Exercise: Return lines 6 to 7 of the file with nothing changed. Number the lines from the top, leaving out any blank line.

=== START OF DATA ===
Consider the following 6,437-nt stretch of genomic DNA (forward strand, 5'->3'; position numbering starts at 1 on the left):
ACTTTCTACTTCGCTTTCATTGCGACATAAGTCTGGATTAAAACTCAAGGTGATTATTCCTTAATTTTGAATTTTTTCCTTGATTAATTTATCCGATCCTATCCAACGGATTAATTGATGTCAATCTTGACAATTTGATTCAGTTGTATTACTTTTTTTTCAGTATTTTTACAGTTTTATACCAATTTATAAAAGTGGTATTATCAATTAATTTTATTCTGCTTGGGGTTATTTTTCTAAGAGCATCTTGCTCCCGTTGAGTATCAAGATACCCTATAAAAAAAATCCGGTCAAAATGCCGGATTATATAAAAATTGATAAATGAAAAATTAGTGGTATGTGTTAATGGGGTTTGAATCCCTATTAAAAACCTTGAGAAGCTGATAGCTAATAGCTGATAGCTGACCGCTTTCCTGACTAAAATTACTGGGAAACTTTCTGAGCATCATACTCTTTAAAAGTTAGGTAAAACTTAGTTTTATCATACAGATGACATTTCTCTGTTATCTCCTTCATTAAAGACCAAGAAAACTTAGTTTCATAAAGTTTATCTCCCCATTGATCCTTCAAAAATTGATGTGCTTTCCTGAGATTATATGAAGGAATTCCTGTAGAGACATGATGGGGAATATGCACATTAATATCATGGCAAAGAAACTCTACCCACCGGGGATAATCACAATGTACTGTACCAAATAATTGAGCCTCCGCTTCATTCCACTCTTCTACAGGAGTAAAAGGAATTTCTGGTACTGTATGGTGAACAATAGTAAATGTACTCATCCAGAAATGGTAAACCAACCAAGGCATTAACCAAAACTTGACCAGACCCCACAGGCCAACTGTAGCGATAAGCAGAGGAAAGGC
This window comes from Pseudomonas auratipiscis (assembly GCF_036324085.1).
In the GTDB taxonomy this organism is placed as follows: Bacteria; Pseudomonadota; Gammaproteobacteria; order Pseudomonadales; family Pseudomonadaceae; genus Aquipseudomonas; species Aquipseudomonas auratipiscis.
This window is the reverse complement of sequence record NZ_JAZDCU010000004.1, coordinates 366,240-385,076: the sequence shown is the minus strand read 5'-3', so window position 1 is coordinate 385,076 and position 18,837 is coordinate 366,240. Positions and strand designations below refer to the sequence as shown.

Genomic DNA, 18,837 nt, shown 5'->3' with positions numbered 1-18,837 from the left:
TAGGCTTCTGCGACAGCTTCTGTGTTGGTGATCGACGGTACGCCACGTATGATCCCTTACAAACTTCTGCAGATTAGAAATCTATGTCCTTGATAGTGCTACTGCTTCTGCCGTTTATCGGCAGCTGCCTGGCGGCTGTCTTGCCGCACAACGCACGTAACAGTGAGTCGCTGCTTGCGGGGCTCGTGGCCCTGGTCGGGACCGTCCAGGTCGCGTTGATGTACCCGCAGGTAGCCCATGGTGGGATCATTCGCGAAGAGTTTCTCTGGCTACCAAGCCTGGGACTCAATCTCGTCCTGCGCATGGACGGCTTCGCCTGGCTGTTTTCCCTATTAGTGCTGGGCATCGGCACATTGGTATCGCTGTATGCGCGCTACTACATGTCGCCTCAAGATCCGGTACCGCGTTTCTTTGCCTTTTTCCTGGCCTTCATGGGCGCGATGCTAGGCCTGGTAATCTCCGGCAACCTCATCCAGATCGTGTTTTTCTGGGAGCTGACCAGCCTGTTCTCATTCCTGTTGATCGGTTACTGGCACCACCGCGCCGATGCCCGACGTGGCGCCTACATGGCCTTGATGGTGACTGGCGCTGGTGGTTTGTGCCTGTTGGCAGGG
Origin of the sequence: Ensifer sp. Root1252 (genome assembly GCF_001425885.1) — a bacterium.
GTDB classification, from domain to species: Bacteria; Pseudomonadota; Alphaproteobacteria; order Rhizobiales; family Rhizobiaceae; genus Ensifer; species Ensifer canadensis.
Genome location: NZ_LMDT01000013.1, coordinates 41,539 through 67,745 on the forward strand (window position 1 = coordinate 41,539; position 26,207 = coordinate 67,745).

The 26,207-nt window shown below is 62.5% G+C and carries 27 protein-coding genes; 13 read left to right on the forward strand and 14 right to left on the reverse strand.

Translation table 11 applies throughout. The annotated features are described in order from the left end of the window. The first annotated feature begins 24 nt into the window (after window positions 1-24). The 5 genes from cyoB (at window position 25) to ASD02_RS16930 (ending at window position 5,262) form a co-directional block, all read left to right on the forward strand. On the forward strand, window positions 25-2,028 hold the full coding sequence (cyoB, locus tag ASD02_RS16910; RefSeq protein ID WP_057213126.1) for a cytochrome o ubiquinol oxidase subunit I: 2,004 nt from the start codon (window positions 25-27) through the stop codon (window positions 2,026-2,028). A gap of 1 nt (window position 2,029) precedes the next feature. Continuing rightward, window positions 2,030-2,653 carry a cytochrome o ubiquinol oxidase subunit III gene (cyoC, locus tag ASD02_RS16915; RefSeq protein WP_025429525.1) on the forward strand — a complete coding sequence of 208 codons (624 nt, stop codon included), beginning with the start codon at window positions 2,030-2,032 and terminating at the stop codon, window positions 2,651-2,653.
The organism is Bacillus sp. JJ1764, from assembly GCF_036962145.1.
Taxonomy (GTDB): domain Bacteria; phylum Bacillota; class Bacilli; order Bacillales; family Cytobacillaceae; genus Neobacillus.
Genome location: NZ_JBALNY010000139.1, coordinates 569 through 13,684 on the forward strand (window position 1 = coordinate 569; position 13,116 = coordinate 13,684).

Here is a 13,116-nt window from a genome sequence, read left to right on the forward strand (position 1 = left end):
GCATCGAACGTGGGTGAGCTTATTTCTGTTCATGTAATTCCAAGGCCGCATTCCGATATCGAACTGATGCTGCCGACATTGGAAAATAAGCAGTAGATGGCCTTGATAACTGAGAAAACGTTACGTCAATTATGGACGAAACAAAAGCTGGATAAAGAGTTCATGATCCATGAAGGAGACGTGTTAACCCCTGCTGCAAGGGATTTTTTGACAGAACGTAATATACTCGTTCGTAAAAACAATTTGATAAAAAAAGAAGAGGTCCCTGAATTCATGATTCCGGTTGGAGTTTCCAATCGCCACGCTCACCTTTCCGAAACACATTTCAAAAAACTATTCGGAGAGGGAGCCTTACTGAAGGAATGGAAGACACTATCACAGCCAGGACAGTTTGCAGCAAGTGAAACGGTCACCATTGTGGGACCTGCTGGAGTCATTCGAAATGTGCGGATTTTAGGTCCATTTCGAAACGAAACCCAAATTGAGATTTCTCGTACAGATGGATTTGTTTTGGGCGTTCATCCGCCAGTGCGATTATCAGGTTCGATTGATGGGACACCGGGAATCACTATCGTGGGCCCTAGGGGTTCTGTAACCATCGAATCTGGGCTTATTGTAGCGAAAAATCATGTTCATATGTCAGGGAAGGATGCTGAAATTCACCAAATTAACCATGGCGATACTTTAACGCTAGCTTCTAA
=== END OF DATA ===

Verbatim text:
Genomic DNA, 18,837 nt, shown 5'->3' with positions numbered 1-18,837 from the left:
TAGGCTTCTGCGACAGCTTCTGTGTTGGTGATCGACGGTACGCCACGTATGATCCCTTACAAACTTCTGCAGATTAGAAATCTATGTCCTTGATAGTGCTACTGCTTCTGCCGTTTATCGGCAGCTGCCTGGCGGCTGTCTTGCCGCACAACGCACGTAACAGTGAGTCGCTGCTTGCGGGGCTCGTGGCCCTGGTCGGGACCGTCCAGGTCGCGTTGATGTACCCGCAGGTAGCCCATGGTGGGATCATTCGCGAAGAGTTTCTCTGGCTACCAAGCCTGGGACTCAATCTCGTCCTGCGCATGGACGGCTTCGCCTGGCTGTTTTCCCTATTAGTGCTGGGCATCGGCACATTGGTATCGCTGTATGCGCGCTACTACATGTCGCCTCAAGATCCGGTACCGCGTTTCTTTGCCTTTTTCCTGGCCTTCATGGGCGCGATGCTAGGCCTGGTAATCTCCGGCAACCTCATCCAGATCGTGTTTTTCTGGGAGCTGACCAGCCTGTTCTCATTCCTGTTGATCGGTTACTGGCACCACCGCGCCGATGCCCGACGTGGCGCCTACATGGCCTTGATGGTGACTGGCGCTGGTGGTTTGTGCCTGTTGGCAGGG